Sea Turtle Facts

Leatherback, Dermochelys coriacea

The leatherback is the largest of the sea turtle species.  This marine giant is also the largest reptile alive today! Leatherbacks are very different from the other sea turtle species.  Instead of a hard shell, they have a soft, black, leathery shell (carapace) with long ridges running from head to tail.  This body form allows leatherbacks to live in colder, deeper waters and undergo long migrations.

  • Status: Endangered
  • Average Size: 600 - 2000 pounds, up to 9 feet in length
  • Appearance: Black, leathery shell with ridges running from head to tail; two cusps on upper jaw; very long front flippers
  • Diet: Jellyfish
  • Nesting Season: March – June

Leatherback sea turtle in the sand

Baby leatherback sea turtle in someone's gloved palm

Loggerhead, Caretta caretta

Loggerheads are named for their large heads which house powerful jaw muscles for crushing hard-shelled prey. Florida has one of the two largest loggerhead nesting populations in the world!  They are also the most common sea turtle that nests on Florida’s beaches.  A major threat to loggerhead and Kemp’s ridley sea turtles is accidental bycatch in trawling nets and long-line fisheries.  The use and implementation of turtle excluder devices (TEDs) and other bycatch reduction tools has drastically reduced the numbers of turtles being caught by fishermen.  Bycatch reduction tools also protects larger marine animals such as dolphins and sharks.

  • Status: Threatened
  • Average Size: 250 - 400 pounds, up to 3 feet in length
  • Appearance: Carapace is reddish-brown and shield-shaped with pale yellow accents; flippers and head have scales that are brown to pale yellow in color
  • Diet: Shellfish and crustaceans such as conch, lobster, crab, and urchins
  • Nesting Season: April – August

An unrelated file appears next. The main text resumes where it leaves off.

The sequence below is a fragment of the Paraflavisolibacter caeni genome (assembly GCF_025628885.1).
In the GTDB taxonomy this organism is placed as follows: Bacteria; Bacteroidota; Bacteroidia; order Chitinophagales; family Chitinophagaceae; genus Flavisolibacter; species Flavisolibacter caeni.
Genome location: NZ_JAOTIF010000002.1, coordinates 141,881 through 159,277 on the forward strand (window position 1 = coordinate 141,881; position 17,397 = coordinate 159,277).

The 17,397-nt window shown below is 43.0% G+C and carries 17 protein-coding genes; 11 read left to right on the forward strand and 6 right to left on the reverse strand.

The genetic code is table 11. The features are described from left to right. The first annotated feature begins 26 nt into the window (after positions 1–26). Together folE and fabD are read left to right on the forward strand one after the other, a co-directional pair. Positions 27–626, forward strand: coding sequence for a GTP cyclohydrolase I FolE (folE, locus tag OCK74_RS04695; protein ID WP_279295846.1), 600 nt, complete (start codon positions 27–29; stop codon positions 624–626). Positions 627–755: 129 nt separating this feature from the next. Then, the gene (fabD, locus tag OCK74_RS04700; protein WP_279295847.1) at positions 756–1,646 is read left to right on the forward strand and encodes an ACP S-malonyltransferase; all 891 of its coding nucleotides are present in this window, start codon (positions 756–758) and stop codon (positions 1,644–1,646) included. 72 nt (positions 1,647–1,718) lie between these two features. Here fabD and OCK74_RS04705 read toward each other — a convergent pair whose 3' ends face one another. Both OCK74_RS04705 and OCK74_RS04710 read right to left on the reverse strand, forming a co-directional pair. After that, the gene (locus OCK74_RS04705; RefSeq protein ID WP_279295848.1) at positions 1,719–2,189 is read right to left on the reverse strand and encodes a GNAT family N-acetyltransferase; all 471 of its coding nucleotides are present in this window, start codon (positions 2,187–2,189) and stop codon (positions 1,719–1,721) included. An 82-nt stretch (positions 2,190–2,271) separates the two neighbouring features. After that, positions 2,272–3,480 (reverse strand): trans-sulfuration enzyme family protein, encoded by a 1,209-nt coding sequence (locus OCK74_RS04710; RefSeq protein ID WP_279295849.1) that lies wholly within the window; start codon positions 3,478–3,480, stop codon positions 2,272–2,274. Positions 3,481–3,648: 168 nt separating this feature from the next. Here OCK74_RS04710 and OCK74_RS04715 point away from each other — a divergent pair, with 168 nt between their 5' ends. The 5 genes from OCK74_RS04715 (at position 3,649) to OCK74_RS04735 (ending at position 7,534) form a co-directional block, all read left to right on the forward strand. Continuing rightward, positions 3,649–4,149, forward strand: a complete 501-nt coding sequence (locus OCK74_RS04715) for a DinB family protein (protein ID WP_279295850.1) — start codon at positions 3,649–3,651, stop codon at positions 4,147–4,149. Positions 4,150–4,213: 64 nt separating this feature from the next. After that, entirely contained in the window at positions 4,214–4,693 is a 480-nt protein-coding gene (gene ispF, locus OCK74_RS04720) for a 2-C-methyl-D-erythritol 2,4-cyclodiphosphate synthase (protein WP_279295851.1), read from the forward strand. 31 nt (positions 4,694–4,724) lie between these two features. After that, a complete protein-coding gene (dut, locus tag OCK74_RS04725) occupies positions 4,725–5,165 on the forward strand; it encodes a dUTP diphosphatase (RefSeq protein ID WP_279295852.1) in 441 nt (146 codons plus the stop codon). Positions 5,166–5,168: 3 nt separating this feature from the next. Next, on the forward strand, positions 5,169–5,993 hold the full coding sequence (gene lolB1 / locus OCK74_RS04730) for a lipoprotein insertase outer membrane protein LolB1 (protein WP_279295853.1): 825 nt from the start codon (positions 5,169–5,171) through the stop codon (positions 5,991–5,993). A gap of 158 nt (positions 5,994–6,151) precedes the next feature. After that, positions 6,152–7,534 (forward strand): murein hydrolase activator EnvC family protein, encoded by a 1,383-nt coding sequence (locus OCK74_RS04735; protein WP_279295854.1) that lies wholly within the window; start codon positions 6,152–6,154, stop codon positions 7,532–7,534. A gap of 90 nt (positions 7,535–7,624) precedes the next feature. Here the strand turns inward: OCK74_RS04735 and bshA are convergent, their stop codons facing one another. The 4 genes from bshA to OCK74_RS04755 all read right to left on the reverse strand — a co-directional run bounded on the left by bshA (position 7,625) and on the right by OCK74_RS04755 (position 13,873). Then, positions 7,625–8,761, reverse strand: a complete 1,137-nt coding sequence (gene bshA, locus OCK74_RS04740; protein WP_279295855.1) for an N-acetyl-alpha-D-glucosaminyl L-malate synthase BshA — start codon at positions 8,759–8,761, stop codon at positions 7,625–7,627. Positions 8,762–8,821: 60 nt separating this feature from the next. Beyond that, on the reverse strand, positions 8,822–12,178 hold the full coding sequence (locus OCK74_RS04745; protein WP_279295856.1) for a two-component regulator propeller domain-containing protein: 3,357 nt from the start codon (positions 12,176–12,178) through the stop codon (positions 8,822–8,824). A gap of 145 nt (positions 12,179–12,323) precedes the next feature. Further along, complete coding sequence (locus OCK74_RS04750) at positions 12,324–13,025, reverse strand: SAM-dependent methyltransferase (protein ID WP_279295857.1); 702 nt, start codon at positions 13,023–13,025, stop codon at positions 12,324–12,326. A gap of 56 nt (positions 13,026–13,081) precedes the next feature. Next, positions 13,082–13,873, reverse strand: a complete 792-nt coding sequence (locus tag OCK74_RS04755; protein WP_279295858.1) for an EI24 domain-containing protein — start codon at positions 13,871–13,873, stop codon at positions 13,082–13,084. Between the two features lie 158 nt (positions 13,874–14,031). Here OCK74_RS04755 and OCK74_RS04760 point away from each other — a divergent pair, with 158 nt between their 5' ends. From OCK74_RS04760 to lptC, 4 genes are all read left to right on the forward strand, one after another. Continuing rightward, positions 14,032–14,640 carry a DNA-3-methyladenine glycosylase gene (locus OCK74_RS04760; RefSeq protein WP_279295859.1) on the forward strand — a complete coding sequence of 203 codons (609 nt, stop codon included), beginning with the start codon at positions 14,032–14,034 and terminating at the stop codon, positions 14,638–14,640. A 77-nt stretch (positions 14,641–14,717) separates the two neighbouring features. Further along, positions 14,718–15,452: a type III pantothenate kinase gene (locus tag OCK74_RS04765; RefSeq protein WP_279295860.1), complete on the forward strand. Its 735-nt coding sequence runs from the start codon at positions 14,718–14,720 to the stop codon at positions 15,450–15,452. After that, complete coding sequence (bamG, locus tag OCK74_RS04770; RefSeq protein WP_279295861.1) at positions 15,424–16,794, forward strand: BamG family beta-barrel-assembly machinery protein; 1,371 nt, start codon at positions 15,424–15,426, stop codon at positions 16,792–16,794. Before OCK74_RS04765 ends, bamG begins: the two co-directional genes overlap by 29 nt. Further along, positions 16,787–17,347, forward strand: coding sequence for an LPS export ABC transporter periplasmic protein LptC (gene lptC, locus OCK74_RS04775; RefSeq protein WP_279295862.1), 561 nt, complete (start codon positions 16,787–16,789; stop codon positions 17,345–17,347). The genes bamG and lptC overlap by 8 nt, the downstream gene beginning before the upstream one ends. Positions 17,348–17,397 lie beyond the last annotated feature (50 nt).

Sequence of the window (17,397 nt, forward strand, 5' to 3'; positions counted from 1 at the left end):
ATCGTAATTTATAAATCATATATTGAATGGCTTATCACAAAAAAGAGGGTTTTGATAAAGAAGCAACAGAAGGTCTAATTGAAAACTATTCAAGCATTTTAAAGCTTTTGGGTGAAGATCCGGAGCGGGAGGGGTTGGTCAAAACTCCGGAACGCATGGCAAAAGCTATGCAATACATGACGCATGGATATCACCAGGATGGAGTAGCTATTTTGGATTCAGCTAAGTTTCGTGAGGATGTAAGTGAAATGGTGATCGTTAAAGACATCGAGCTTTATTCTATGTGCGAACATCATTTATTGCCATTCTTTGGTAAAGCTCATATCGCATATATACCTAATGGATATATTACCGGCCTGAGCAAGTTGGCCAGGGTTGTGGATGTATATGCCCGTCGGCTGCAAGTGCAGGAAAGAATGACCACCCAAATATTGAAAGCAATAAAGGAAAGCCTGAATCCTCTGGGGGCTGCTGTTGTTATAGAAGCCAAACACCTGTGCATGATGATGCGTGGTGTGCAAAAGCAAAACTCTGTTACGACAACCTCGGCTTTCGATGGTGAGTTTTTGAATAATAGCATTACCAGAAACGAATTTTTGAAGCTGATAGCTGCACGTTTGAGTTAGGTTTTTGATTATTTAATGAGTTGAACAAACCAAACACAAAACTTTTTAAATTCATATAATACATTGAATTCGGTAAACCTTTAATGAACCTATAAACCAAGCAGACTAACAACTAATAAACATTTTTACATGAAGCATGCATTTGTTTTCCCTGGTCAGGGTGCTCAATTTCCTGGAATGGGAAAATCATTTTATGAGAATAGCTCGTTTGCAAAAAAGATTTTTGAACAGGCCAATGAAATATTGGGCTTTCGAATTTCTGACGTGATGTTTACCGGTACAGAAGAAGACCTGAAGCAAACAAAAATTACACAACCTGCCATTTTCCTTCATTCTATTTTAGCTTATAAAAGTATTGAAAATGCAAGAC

Sea turtle on beach

baby sea turtle in hand

Green, Chelonia mydas

Green sea turtles are the largest of the hard-shelled turtles and are named for the color of their body fat.  Now illegal in the United States and many other countries, green turtles were once hunted and harvested for their meat and to make turtle soup.  Populations in Florida were once functionally extinct from overharvesting, but we have seen an exponential increase in nesting green turtles on our beaches, raising them from Critically Endangered to Threatened status due to increased conservational efforts.

  • Status: Threatened
  • Average Size: 300 - 500 pounds, up to 4 feet in length
  • Appearance: Carapace is oval-shaped may have shades of black, gray, green, and brown; scales on head and flippers; head is proportionally small compared to body size.
  • Diet: Seagrasses and algae
  • Nesting Season: May – September

Sea turtle on sand with seaweed

baby sea turtle in someone's hand

Kemp's Ridley, Lepidochelys kempii

These turtles have very unique nesting habits.  They nest primarily on a beach in Rancho Nuevo, Mexico where they come up in large numbers to nest at the same time during the day, called an “arribada” (which means “arrival” in Spanish).  Kemp’s ridleys are also the rarest sea turtle.  All populations of Kemp’s ridleys are endangered, and numbers have drastically decreased in the past 60 years.  In 1947, an arribada of an estimated 42,000 Kemp’s Ridley turtles was filmed in Mexico.  Today, there may be as few as 3,000 nesting females.

  • Status: Critically Endangered
  • Average Size: 85-100 pounds, 2-2.5 feet in length
  • Appearance: Carapace is grayish in color and characteristically flat and round as the width of their carapace is longer than its length; scales on head and flippers.  They’re top jaw ends in a sharp point to help them eat fish, crabs, shrimp, and other crustaceans.  
  • Diet:  Crustaceans
  • Nesting Season: April – July

Kemps Ridley sea turtle on sand

Kemps Ridley baby sea turtle in hand

Hawksbill, Eretmochelys imbricata

Hawksbill sea turtles are known for their magnificent shells and interesting food preferences.  Unfortunately, their beauty has taken the hawksbill to the brink of extinction.  Hawksbill shells are used to make tortoise shell jewelry, barrettes, combs, and other items.  Their eggs are also harvested for consumption.  Harvesting turtle eggs and the trade and import of tortoise shell items is illegal in the United States, but other countries still allow the take of hawksbill turtles.

  • Status: Endangered
  • Average Size: 100-150 pounds, 2-3 feet in length
  • Appearance: Carapace is a dark golden brown with streaks of black, brown, yellow, and amber throughout.  The rear edge of the carapace is serrated, and the "plates" (scutes) overlap.  They have a bird-like beak that is used to pick out sponges from the crevices of coral reef.
  • Diet:  Sponges
  • Nesting Season: April – November

Hawksbill sea turtle on sand going towards ocean

baby hawksbill sea turtle in hand